Indymedia gets its servers back
The UK-based Indymedia servers which were seized following a court order in the US have been returned. The Independent Media Centre says that whilst the servers have been returned by the Feds and are now back in the Rackmedia racks, they are assumed to have been compromised in some way. As a result, IMC is checking out the drives for spyware and other interesting pieces of code that the Feds might have left behind before pressing them back into service. ...more
Microsoft releases 64-bit Windows to manufacturing
Microsoft says that it has released the long awaited 64-bit versions of its mainstream operating systems to manufacturing. This would put them on schedule for a release at the end of April.
Among the products released to manufacturing are Microsoft Windows Server 2003 Standard x64 Edition, Microsoft Windows Server 2003 Enterprise x64 Edition, Microsoft Windows Server 2003 Datacenter x64 Edition, and Windows XP Professional x64 Edition. ...more
Hi-def hack unlocks encrypted HD films
The companies behind an encryption system for high-definition DVDs are looking into a hacker's claim that he has cracked the code protecting the new discs from piracy, a spokesman for one of the companies said on Thursday.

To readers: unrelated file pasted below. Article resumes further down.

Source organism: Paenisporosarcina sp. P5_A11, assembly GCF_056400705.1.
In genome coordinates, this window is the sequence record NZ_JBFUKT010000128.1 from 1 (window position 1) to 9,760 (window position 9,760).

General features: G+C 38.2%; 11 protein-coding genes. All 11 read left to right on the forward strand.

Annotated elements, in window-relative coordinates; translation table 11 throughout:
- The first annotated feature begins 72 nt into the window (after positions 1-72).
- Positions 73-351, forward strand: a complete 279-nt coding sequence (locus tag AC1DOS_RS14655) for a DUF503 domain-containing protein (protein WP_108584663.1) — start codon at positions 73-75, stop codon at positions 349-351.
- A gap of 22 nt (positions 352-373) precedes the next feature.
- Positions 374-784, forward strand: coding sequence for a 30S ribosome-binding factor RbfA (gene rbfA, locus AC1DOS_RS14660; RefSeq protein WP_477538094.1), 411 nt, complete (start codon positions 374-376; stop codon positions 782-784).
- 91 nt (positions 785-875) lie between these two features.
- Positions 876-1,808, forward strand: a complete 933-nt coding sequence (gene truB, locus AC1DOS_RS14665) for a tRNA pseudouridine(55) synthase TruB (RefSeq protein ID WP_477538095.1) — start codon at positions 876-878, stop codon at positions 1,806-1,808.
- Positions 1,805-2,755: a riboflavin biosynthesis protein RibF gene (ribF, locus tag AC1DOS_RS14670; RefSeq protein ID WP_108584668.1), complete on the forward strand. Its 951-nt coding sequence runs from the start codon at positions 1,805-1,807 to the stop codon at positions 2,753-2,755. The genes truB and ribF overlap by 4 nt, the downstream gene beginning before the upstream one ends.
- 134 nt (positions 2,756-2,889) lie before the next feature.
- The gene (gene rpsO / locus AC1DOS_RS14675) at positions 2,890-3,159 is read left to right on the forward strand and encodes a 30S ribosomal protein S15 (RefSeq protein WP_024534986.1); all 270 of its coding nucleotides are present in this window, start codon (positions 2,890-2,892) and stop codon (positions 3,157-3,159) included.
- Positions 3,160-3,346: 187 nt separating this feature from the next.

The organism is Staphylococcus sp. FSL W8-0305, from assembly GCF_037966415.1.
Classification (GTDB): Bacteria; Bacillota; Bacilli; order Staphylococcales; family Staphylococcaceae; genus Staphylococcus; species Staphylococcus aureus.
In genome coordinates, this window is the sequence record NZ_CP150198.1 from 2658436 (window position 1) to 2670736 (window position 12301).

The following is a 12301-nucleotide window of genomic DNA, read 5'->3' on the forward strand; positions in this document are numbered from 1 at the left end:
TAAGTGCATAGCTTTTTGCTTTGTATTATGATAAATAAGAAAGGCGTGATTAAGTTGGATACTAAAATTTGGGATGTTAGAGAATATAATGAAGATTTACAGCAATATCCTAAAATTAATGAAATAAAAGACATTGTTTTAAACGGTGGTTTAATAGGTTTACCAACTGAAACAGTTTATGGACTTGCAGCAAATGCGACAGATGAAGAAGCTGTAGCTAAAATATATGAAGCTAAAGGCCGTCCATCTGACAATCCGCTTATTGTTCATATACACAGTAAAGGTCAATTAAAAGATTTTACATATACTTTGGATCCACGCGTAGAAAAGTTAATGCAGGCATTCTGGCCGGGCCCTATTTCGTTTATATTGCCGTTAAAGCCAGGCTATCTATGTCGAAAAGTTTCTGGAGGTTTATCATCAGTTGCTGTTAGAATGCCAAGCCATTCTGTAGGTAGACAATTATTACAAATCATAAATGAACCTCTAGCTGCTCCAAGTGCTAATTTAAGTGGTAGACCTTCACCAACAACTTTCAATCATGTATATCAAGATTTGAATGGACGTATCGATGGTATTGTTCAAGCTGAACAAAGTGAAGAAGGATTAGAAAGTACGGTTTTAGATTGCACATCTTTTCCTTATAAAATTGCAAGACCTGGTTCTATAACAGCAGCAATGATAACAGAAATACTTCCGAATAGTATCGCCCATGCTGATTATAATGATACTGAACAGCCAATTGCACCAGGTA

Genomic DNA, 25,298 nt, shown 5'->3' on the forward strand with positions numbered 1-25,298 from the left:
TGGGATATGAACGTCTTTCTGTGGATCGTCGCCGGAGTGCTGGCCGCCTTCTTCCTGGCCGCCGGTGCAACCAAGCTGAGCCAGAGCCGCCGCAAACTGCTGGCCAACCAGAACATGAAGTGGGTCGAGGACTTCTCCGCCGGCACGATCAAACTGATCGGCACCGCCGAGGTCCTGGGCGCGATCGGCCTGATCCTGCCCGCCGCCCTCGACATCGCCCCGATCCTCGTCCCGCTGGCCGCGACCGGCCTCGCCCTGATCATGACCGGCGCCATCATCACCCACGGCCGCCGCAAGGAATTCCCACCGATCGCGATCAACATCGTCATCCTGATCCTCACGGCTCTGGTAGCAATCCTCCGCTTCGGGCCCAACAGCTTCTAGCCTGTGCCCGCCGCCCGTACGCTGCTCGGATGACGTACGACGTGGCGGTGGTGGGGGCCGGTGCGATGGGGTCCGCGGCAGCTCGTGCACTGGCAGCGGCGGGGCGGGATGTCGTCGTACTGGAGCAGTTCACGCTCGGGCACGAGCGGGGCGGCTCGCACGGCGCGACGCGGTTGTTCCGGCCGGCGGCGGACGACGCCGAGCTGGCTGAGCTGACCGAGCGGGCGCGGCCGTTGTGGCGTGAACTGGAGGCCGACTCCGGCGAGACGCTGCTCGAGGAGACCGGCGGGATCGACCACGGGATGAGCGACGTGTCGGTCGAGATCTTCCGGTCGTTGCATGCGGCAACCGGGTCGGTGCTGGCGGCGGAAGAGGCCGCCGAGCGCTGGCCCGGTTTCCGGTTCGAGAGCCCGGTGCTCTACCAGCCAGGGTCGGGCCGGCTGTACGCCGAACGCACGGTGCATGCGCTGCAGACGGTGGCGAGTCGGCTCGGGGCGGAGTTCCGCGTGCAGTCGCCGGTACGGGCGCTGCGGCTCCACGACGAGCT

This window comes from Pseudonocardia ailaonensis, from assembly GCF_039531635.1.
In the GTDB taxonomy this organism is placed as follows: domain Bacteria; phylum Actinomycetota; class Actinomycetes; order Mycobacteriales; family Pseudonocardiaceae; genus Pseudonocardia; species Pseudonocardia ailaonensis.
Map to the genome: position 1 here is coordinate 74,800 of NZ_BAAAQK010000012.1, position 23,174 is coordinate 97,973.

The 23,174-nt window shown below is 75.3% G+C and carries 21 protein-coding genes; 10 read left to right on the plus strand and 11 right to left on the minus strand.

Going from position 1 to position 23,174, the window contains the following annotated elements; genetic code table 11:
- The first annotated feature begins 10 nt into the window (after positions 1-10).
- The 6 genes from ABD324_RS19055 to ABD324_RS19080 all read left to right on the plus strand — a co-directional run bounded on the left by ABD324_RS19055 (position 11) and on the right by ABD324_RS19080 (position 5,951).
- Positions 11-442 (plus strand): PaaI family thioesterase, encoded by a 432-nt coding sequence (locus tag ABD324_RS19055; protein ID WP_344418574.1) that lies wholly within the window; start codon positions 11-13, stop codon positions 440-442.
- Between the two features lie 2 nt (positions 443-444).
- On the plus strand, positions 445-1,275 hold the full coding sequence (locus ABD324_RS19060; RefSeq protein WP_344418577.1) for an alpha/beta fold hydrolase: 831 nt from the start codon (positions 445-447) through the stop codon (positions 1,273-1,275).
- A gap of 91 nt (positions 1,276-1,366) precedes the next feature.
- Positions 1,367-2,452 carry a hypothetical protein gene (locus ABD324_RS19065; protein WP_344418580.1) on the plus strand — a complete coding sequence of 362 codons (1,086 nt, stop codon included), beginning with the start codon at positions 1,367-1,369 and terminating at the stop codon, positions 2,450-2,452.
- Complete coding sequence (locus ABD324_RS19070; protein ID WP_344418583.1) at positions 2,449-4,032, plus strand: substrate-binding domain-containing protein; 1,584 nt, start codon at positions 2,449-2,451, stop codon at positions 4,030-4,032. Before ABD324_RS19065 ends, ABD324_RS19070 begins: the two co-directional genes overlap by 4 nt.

A hacker known as Muslix64 posted on the Internet details of how he unlocked the encryption, known as the Advanced Access Content System, which prevents high-definition discs from illegal copying by restricting which devices can play them.
The AACS system was developed by companies including Walt Disney, Intel, Microsoft, Toshiba and Sony to protect high-definition formats, including Toshiba's HD-DVD and Sony's Blu-ray. ...more
Netscape Navigator 9 taps into Web 2.0
Netscape has unveiled its new Web browser bearing an old name. According to Netscape, the new-look Navigator 9 has more than a dozen new features, and it is arguably the first Web browser to directly tap into Web 2.0, albeit in limited fashion. ...more
2006: year of the e-Election?
In a bid to tackle 'voter apathy', the Government has big plans that will result in the 2006 general election being 'electronically enabled'.
In a Spending Review White Paper, the Chancellor has hived off ?10M per year to be devoted to e-voting.
The report says: 'A programme of work to achieve successful implementation of e-voting is already under way to ensure that robust systems can be in place for an e-enabled General Election after 2006. ...more